1. Eliminate or Reduce cardholder data to Minimize PCI Exposure
Outsourcing payment card processing functions to a third-party service provider is an best practice to reducing the size of a payment environment, reducing the PCI compliance burden, and thereby the potential risk to the organization. One such outsourcing solution involves forwarding transactional data directly to a third-party from the initial “swipe” through settlement and chargeback. With the subsequent authorization and settlement process handled by a third-party, the organization may be able to remove most payment data and systems from their environment, eliminating many of the PCI DSS requirements from their scope. It is important to note that although an organization may outsource its payment processing functions; it will still have PCI compliance obligations. Organizations will be required to have a contractual agreement with the service provider that obligates the third party to comply with the PCI DSS and to ensure payment card data is protected within its environment. Other requirements may still apply if PCI-relevant data flows back into the organization’s environment and if the merchant accesses PCI-relevant data in the service provider’s environment.
2. Consolidate & Centralize Payment Processing Environment
Many organizations’ maintain a multitude of disparate applications, systems, and technologies that process, store, or transmit payment card data within their environment. Centralizing & Consolidating payment card processing systems and associated data can have significant benefits for organizations’, such as increased efficiency of transaction processing reduced operational and compliance costs, and reduced risk associated with the retention of payment card data. By consolidating payment card environment, organizations can eliminate many of the applications from the scope of PCI compliance as they would not store, process or transmit payment card data.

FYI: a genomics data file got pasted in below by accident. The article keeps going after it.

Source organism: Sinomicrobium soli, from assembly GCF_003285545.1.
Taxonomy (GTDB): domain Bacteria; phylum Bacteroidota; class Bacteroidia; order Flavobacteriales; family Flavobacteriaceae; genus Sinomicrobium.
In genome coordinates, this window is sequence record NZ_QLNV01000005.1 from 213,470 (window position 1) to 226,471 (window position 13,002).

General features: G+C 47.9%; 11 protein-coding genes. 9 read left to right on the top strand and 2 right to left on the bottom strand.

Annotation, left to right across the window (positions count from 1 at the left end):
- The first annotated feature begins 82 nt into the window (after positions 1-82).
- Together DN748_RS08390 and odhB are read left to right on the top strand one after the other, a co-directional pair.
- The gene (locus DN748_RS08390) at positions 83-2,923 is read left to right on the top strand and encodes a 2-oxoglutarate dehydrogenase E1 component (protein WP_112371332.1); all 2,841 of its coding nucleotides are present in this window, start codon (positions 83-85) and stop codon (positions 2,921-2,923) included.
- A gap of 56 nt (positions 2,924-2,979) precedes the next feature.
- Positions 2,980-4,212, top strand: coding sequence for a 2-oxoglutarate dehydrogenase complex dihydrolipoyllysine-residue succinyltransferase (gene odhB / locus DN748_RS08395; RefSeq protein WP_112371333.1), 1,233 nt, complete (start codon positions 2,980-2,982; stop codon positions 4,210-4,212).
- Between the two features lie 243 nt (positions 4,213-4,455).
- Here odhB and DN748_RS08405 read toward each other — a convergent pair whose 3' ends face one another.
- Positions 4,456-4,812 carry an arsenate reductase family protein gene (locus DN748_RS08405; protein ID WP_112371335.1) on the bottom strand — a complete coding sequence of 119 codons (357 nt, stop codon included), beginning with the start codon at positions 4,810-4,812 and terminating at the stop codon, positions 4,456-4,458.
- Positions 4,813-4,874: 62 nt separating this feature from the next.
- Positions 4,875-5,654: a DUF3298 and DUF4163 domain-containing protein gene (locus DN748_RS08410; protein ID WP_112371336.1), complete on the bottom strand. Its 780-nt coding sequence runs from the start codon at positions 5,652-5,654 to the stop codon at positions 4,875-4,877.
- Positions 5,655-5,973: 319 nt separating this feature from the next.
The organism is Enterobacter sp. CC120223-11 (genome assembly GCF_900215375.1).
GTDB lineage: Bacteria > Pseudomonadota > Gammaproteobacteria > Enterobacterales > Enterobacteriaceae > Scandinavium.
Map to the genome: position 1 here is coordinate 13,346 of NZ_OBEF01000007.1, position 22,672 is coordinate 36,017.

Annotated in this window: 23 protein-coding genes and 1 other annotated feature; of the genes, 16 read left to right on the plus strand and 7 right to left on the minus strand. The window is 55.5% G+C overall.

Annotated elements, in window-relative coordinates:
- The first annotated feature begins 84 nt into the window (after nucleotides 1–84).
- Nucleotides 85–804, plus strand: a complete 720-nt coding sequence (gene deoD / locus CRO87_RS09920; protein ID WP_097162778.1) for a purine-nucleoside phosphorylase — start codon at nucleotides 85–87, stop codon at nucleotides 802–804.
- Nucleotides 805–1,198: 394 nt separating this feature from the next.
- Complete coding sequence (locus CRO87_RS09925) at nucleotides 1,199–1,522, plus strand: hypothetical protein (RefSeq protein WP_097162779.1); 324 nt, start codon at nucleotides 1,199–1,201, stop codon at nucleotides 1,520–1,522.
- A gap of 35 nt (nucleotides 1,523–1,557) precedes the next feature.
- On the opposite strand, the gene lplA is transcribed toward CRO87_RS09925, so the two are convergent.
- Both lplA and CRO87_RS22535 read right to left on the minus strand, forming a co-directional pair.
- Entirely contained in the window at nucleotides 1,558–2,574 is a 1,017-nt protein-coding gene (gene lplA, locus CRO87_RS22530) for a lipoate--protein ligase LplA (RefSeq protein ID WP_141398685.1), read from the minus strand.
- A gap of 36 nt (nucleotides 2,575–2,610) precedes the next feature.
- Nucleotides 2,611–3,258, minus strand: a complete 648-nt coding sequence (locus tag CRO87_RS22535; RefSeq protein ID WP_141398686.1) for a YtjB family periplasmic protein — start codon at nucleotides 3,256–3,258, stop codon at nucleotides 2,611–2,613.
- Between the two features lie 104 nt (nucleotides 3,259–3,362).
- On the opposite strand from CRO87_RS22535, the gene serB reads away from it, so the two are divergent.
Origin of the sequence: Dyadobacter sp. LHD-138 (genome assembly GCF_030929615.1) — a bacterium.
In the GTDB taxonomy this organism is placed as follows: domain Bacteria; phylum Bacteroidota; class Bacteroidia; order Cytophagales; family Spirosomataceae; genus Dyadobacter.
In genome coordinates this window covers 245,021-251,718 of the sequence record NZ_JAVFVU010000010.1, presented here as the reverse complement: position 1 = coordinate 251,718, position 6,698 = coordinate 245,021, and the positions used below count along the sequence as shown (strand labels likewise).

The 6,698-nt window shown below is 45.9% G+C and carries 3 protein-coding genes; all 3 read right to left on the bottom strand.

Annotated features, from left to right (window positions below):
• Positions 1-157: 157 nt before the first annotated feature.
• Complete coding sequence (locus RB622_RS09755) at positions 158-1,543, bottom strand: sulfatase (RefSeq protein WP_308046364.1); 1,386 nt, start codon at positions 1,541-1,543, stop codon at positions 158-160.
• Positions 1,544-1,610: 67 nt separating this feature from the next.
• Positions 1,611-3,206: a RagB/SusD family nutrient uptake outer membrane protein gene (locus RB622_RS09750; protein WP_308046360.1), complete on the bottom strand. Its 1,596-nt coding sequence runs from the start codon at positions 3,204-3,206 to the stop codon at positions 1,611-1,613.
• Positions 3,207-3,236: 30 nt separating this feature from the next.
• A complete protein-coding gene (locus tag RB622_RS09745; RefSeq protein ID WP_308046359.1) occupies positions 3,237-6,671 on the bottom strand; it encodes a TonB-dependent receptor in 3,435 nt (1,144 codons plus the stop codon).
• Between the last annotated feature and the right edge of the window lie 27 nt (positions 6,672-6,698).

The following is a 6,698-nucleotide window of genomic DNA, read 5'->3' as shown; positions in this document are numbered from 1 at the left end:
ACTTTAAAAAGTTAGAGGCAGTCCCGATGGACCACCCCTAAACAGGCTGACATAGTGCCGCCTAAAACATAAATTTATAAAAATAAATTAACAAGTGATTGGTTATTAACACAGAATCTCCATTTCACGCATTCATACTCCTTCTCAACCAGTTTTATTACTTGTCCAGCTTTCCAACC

3. Tokenize Credit Card numbers instead of Encryption
Tokenization is a technology that enables a token to replace a credit card number in an electronic transaction. Tokenization replaces sensitive data with unique identification symbols that retain all the essential information without compromising its security. Tokenization may be a viable option for PCI scope reduction for companies with legacy systems that do not support encryption solutions, and for organizations that maintain distributed (often complex) payment environments that pass payment card data among multiple systems. The benefit of tokenization approach is that it centralizes all of the actual cardholder data into one giant lookup table and appropriate access controls can be applied to protect it from unauthorized access. It also eliminates the downstream applications from the purview of PCI compliance as these applications would not be storing or processing or transmitting credit card number. The hard part about tokenization is that applications needs to be modified to deal with this reference number like it would deal with a credit card number.
4. Use Network segmentation to reduce scope of PCI Audit
Network segmentation is the process of using both virtual and physical separations of systems to limit their use to authorized users. Segmentation of the cardholder data environment can significantly reduce the scope of PCI DSS. Network segmentation reduces scope from “anyone with access to the Corporate/store network” to “users approved for accessing cardholder data environment”. It also reduces the inclusion of all non-payment card applications in any future SAQ or on-site assessment.